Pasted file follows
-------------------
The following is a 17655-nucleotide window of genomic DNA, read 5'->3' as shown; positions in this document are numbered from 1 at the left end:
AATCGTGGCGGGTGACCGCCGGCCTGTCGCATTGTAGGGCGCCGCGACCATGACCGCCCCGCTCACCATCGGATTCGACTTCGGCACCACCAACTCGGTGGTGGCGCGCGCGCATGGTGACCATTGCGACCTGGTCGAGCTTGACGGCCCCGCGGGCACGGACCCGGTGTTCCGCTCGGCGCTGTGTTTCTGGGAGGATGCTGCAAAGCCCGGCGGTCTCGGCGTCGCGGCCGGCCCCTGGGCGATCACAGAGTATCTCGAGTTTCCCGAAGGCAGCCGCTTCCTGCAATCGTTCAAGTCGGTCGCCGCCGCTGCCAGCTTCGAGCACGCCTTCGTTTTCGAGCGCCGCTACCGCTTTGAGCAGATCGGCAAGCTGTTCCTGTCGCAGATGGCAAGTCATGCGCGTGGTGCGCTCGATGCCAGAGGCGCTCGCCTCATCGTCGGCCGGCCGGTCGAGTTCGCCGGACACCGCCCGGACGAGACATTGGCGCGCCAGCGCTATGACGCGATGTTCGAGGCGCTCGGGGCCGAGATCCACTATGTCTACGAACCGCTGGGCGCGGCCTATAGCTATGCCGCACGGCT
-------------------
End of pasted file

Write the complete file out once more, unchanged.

The following is a 17655-nucleotide window of genomic DNA, read 5'->3' as shown; positions in this document are numbered from 1 at the left end:
AATCGTGGCGGGTGACCGCCGGCCTGTCGCATTGTAGGGCGCCGCGACCATGACCGCCCCGCTCACCATCGGATTCGACTTCGGCACCACCAACTCGGTGGTGGCGCGCGCGCATGGTGACCATTGCGACCTGGTCGAGCTTGACGGCCCCGCGGGCACGGACCCGGTGTTCCGCTCGGCGCTGTGTTTCTGGGAGGATGCTGCAAAGCCCGGCGGTCTCGGCGTCGCGGCCGGCCCCTGGGCGATCACAGAGTATCTCGAGTTTCCCGAAGGCAGCCGCTTCCTGCAATCGTTCAAGTCGGTCGCCGCCGCTGCCAGCTTCGAGCACGCCTTCGTTTTCGAGCGCCGCTACCGCTTTGAGCAGATCGGCAAGCTGTTCCTGTCGCAGATGGCAAGTCATGCGCGTGGTGCGCTCGATGCCAGAGGCGCTCGCCTCATCGTCGGCCGGCCGGTCGAGTTCGCCGGACACCGCCCGGACGAGACATTGGCGCGCCAGCGCTATGACGCGATGTTCGAGGCGCTCGGGGCCGAGATCCACTATGTCTACGAACCGCTGGGCGCGGCCTATAGCTATGCCGCACGGCT